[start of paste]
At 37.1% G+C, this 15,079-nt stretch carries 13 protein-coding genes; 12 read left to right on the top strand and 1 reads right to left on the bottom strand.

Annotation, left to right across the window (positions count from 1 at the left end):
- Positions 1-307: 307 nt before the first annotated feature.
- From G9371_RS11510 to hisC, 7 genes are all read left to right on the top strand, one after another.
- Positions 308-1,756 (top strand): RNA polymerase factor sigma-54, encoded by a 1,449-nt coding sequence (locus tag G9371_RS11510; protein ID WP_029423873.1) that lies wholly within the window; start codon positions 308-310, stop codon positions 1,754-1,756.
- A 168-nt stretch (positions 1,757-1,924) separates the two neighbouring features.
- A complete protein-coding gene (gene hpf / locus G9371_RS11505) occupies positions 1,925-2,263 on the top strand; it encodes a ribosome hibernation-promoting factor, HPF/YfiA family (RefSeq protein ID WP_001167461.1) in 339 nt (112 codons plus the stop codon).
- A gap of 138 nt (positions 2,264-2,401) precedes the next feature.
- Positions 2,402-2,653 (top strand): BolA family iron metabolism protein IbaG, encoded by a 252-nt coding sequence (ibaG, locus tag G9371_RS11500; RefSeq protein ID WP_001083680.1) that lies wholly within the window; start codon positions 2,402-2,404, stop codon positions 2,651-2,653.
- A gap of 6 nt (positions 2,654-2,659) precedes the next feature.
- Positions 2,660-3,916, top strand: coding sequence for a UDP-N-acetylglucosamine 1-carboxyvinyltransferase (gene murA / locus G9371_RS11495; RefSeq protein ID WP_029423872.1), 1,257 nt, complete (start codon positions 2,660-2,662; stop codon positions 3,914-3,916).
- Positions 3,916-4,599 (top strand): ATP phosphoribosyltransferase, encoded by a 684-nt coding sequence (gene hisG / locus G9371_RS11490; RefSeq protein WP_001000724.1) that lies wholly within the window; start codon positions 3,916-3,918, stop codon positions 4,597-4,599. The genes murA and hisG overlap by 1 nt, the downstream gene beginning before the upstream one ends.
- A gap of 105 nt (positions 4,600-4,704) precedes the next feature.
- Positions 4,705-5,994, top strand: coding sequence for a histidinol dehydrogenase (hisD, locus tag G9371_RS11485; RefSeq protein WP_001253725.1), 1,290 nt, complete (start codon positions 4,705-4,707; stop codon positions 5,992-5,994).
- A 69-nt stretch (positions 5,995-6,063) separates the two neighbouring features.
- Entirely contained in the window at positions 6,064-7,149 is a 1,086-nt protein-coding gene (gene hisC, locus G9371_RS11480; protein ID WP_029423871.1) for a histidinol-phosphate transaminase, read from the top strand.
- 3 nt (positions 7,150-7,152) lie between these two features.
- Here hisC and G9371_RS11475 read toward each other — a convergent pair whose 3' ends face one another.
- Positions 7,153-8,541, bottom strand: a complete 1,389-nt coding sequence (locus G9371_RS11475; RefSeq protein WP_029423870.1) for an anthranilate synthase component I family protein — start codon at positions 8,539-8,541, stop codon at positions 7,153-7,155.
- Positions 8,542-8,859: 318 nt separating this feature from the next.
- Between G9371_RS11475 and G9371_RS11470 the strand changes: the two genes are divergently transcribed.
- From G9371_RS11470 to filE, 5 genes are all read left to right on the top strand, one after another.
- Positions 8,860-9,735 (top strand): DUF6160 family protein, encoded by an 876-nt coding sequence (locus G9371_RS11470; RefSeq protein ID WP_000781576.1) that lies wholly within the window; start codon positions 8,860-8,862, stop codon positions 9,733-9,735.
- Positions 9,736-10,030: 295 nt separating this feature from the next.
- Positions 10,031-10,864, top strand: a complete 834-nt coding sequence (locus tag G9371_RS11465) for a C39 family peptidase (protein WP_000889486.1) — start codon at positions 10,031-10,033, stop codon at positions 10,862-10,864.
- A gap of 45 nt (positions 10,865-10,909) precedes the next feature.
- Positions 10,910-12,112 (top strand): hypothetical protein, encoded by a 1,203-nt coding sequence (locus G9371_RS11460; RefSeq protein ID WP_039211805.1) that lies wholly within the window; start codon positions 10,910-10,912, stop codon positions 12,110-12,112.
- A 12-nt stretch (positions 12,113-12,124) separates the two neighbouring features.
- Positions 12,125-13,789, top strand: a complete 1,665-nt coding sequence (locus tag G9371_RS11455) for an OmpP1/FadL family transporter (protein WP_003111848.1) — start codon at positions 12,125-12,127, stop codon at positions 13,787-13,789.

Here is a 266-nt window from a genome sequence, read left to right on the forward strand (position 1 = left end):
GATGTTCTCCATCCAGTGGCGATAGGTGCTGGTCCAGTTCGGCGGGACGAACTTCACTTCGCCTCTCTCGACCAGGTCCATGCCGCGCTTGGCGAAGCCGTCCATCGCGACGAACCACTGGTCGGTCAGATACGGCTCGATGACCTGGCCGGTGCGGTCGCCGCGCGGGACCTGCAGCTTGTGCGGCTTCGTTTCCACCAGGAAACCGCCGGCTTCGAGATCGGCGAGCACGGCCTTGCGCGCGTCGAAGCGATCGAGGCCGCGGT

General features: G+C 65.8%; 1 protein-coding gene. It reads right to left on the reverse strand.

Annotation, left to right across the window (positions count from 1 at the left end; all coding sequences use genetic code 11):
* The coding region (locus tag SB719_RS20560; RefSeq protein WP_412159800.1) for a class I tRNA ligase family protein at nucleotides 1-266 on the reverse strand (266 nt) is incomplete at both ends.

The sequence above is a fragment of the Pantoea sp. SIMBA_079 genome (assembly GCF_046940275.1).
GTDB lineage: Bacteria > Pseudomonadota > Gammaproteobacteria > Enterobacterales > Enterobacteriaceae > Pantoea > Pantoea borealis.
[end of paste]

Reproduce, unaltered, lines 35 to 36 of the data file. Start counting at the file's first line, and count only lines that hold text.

The sequence above is a fragment of the Pantoea sp. SIMBA_079 genome (assembly GCF_046940275.1).
GTDB lineage: Bacteria > Pseudomonadota > Gammaproteobacteria > Enterobacterales > Enterobacteriaceae > Pantoea > Pantoea borealis.